At the end of 2021 we set specific targets for reducing our number of smokers. We have also begun creating opportunities for employees to alter their own behavior by designating the 22nd of every month from fiscal 2021 as “Smoke-free Day,” as well as providing a support program for those trying to quit.
To cope with infectious or contagious diseases in a way that mitigates damage, protects the safety of employees, and minimizes the occurrence of risks, our Group Infectious and Contagious Disease Response Manual stipulates the necessary crisis management system and procedures in normal times, as well as actions for employees to take and what to do in emergencies.
Finally, heat stroke while on the job has emerged as a new occupational health and safety risk in recent years, and we take measures to control the climate in workplaces, as well as strongly encourage employees to hydrate regularly. Our special subsidiary Showa Estate Co., Ltd. has taken steps to both prevent infection and heat stroke, such as by introducing a uniform that dries quickly and feels cool against the skin to reduce the stress of employees while cleaning outdoors, where they are more susceptible to high temperatures.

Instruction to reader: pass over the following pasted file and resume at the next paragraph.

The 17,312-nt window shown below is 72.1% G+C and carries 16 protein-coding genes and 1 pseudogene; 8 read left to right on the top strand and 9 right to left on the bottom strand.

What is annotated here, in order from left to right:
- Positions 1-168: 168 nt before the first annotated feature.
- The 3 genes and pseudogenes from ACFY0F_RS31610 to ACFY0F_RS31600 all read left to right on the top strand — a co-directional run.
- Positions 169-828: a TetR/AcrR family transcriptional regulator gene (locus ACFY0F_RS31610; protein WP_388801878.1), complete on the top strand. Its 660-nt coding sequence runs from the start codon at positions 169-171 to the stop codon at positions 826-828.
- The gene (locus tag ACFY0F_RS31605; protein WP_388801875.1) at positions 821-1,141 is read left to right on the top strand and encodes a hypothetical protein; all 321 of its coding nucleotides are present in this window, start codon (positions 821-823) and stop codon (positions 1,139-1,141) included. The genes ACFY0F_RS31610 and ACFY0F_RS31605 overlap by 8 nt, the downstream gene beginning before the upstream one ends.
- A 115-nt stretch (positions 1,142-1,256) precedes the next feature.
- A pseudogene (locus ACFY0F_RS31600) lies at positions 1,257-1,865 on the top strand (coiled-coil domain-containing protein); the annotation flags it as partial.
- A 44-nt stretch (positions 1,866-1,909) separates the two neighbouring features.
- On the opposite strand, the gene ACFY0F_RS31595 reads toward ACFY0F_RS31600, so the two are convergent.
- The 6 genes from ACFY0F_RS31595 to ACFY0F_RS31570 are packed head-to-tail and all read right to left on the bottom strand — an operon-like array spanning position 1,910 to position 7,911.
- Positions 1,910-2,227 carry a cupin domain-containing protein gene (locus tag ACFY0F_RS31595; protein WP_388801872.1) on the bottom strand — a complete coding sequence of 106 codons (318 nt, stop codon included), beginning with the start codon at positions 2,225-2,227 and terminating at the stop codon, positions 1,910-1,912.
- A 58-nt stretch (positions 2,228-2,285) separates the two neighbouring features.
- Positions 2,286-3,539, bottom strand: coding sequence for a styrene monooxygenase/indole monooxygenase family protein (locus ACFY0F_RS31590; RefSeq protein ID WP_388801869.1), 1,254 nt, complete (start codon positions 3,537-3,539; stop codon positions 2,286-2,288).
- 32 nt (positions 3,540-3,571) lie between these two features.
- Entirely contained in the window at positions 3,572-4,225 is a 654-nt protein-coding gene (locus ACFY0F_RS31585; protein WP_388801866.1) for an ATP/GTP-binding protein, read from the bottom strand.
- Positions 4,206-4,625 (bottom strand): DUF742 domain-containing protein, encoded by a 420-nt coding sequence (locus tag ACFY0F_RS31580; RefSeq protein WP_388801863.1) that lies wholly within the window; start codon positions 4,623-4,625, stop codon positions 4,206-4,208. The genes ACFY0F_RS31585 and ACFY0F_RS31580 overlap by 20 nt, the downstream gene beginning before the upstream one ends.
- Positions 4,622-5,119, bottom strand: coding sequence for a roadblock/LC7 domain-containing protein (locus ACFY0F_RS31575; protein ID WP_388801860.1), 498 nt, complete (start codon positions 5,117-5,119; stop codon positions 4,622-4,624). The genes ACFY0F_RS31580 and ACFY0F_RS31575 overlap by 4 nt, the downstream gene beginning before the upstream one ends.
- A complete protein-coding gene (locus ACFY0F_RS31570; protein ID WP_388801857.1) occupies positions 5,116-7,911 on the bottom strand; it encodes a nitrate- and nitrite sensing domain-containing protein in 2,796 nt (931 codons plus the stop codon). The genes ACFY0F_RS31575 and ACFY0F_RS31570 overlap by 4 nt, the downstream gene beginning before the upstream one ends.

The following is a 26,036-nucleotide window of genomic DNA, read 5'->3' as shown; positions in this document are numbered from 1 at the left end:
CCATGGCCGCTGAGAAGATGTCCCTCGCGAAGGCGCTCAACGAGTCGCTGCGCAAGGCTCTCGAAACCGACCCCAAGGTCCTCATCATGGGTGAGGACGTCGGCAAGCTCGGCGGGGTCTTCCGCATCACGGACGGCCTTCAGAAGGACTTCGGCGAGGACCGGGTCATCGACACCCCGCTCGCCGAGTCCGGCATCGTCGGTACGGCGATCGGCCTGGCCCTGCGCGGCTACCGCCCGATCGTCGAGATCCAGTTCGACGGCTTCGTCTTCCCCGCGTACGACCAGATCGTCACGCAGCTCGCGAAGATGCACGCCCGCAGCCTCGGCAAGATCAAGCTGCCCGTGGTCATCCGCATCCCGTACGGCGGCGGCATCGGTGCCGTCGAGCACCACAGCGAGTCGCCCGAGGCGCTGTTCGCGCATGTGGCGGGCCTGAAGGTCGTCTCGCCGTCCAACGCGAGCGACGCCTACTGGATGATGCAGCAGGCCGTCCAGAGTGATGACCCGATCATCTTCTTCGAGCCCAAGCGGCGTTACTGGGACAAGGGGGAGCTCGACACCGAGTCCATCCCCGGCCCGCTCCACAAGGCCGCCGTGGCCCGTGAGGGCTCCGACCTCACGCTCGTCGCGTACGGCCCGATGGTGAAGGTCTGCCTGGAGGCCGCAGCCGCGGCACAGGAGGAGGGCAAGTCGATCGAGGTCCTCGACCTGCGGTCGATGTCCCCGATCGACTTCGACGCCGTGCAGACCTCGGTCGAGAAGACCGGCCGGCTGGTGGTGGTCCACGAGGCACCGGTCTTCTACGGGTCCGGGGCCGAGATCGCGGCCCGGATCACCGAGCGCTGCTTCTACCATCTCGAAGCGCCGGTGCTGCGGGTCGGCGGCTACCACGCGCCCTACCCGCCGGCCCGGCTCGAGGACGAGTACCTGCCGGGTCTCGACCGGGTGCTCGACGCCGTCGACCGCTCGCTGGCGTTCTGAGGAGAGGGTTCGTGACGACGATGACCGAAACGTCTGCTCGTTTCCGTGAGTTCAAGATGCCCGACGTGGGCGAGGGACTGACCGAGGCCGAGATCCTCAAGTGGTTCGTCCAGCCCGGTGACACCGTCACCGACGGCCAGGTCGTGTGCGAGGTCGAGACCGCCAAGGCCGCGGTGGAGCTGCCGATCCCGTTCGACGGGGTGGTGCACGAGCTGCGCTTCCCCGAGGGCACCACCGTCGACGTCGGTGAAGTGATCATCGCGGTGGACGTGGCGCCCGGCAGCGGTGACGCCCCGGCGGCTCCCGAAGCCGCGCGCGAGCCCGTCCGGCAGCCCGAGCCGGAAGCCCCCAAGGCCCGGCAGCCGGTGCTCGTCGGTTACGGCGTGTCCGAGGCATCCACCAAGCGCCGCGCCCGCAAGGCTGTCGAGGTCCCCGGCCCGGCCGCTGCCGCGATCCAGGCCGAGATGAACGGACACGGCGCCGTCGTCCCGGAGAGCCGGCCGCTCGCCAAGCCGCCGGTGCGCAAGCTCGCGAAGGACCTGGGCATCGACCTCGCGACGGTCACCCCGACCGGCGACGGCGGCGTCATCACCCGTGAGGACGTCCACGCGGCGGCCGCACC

Initiative: Creating disaster-resistant workplaces

We have improved our Group fire prevention management, and used the experiences gained through the 2011 earthquake and tsunami and other major disasters to strengthen our initiatives for disaster preparedness and mitigation.
Each base engages in activities such as practical firefighting training and no-scenario earthquake drills, which are being held repeatedly to improve their effectiveness and increase participation. Firefighting training is conducted for hazardous materials in compliance with the National Fire Protection Association’s NFPA 600 standard. In Japan we have held fire prevention inspector training since 2018, and 324 employees have participated as of 2021. Thanks to these continued efforts, there were zero major fires reported in 2021, and 25% fewer minor fires compared to 2020.
In regions outside of Japan, we are also engaging in measures and disaster preparedness drills according to the disaster risks of each area.

2021 Disaster prevention drills

Japan: 22 sites (4,943 total participants)
US: 1 site (275 total participants)
Asia (excluding Japan) and Oceania: 5 sites (1,365 total participants)